In­no­va­tive shel­ter for Addo chil­dren

All sec­tors of the com­mu­nity in­volved in home project with un­usual con­struc­tion method

The Herald (South Africa) - - FRONT PAGE - Guy Rogers rogersg@times­me­

THE con­struc­tion of an un­usual chil­dren’s shel­ter is ben­e­fit­ing the whole com­mu­nity. Si­t­u­ated on the R335, 10 min­utes from the en­trance to the Addo Ele­phant Na­tional Park, Lang­bos Chil­dren’s Home is be­ing built us­ing sand­bag or su­per-adobe tech­nol­ogy en­sur­ing jobs, the trans­fer of skills and the op­por­tu­nity for ev­ery­one to get in­volved.

The build­ing grew out of the ex­ist­ing Lang­bos Com­mu­nity Cen­tre founded by Sun­days River hu­man­i­tar­ian dy­namo Muffy Miller and is be­ing spear­headed by Intsikelel­o.

But the com­mu­nity has taken own­er­ship of the project and ev­ery­one from go­gos to young­sters are mak­ing it hap­pen, Intsikelel­o pres­i­dent Chris Grava said.

Su­per-adobe was de­vel­oped in 1984 by Nader Khalili, of the Cal­i­for­nia In­sti­tute of Earth Ar­chi­tec­ture, and a stu­dent from the in­sti­tute vis­ited Addo to help with the ini­tial train­ing.

With su­per-adobe, propy­lene agri-feed bags are stuffed with earth and an op­tional por­tion of ce­ment. They are then stacked on top of one an­other to make walls and domed roofs.

Barbed wire is laid be­tween the bag layers to strengthen the struc­ture, and then the fin­ished stacks are plas­tered over.

The earth is ex­ca­vated from an ad­ja­cent site and this re­source ac­ces­si­bil­ity was a key ben­e­fit of the method, Grava said.

“Su­per-adobe also en­cour­ages cre­ativ­ity be­cause the walls can be formed and curved in what­ever way you like,” he said.

“But be­cause it’s so sim­ple in en­gi­neer­ing terms it puts the em­pha­sis on labour and, in a place like Lang­bos with all its un­em­ploy­ment, that’s a beau­ti­ful thing.”

There are many dif­fer­ent roles – dig­ging, sift­ing, mix­ing, pass­ing, tamp­ing down – so a whole range of dif­fer­ent peo­ple with dif­fer­ent lev­els of strength can take part.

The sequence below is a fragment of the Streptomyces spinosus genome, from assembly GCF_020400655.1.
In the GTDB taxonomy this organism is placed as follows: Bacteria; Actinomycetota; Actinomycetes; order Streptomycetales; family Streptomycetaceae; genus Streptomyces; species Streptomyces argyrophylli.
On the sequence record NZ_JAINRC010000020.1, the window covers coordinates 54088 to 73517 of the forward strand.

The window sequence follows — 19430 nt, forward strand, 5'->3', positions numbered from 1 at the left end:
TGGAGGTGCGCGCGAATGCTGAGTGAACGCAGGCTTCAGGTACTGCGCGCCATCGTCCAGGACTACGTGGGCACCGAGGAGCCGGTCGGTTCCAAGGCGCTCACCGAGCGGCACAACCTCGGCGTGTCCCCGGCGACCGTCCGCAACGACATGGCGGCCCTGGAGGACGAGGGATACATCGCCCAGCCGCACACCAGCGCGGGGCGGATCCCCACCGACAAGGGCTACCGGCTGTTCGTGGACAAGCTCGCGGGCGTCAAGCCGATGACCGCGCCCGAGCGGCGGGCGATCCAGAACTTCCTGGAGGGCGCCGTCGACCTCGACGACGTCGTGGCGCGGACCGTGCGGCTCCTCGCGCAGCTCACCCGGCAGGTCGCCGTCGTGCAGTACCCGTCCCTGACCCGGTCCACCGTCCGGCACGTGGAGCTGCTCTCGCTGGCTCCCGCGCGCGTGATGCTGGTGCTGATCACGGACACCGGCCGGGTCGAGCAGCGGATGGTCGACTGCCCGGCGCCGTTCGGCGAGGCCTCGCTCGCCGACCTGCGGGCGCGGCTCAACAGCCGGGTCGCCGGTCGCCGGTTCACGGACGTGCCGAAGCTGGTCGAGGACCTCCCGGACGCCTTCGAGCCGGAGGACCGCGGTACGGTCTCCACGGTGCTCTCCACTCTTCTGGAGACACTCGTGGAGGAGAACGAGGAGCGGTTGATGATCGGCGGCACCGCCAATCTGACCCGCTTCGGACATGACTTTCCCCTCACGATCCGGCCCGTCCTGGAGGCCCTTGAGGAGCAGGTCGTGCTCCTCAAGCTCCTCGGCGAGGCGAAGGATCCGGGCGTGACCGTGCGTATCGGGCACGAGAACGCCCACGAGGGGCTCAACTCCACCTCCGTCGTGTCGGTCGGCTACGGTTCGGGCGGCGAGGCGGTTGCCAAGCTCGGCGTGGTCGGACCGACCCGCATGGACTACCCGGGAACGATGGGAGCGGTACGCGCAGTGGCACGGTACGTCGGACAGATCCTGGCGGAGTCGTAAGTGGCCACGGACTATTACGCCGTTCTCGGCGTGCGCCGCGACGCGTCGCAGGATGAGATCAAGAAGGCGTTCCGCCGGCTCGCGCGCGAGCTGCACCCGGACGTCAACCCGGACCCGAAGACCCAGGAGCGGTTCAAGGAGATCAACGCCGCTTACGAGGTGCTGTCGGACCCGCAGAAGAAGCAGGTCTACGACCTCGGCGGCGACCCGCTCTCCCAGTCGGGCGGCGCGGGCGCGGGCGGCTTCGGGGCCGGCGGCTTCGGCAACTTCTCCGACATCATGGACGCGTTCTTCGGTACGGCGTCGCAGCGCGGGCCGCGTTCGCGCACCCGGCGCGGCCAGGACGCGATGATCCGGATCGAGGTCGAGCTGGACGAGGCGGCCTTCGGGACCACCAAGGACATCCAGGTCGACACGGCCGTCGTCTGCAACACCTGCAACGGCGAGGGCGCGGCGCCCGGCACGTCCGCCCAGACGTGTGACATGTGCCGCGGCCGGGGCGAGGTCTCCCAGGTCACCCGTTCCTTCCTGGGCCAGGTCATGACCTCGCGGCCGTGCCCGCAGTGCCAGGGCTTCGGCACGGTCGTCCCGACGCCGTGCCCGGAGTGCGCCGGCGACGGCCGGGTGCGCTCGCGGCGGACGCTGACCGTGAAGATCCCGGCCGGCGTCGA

“Sup­port­ing our main 30-man team we’ve got ev­ery­one from old women to young men com­bin­ing, solv­ing prob­lems and work­ing like a well-oiled ma­chine,” Grava said.

“Lunch is pro­vided for project par­tic­i­pants and for im­pov­er­ished peo­ple this mix­ture of hard work, good food and sense of pur­pose is im­prov­ing phys­i­cal and men­tal health.”

Just 25 and an Amer­i­can by birth, Grava came to South Africa five years ago to join his brother and they co-founded Intsikelel­o, which is aimed at help­ing or­phans and vul­ner­a­ble chil­dren in South Africa.

He also makes videos and, with spon­sor­ship from Go-Pro, he made one about the Lang­bos Com­mu­nity Cen­tre.

The video reached mil­lions of peo­ple, many of whom do­nated funds, and with this money the shel­ter project was launched.

About R1.8-mil­lion has been raised so far and the project, now four months down the line, is near­ing com­ple­tion.

The hope is that be­tween R100 000 and R200 000 more will flow in to al­low the shel­ter to be fin­ished in about six weeks time.

Grava said the aim was to strive for an en­vi­ron­men­tally eth­i­cal build­ing as well, with the re­cy­cling of grey wa­ter, gut­ters and tanks linked for rain­wa­ter har­vest­ing, elec­tric­ity com­ing from so­lar pan­els and a biodi­gester that would process live­stock and hu­man waste.

Miller said with the com­ple­tion of the project’s first phase, the shel­ter would be able to ac­com­mo­date five boys, five girls and a care­taker who would work shifts with a col­league.

There was a des­per­ate need for such a shel­ter in Addo, she said.

“We have a high pres­ence of Aids, dys­func­tional fam­i­lies, the in­creas­ing prob­lem of drugs and many dis­carded chil­dren eat­ing off rub­bish dumps,” Miller said.

BAGS OF BEN­E­FITS: The su­per-adobe sand­bag Lang­bos Chil­dren’s Shel­ter build­ing is near­ing com­ple­tion

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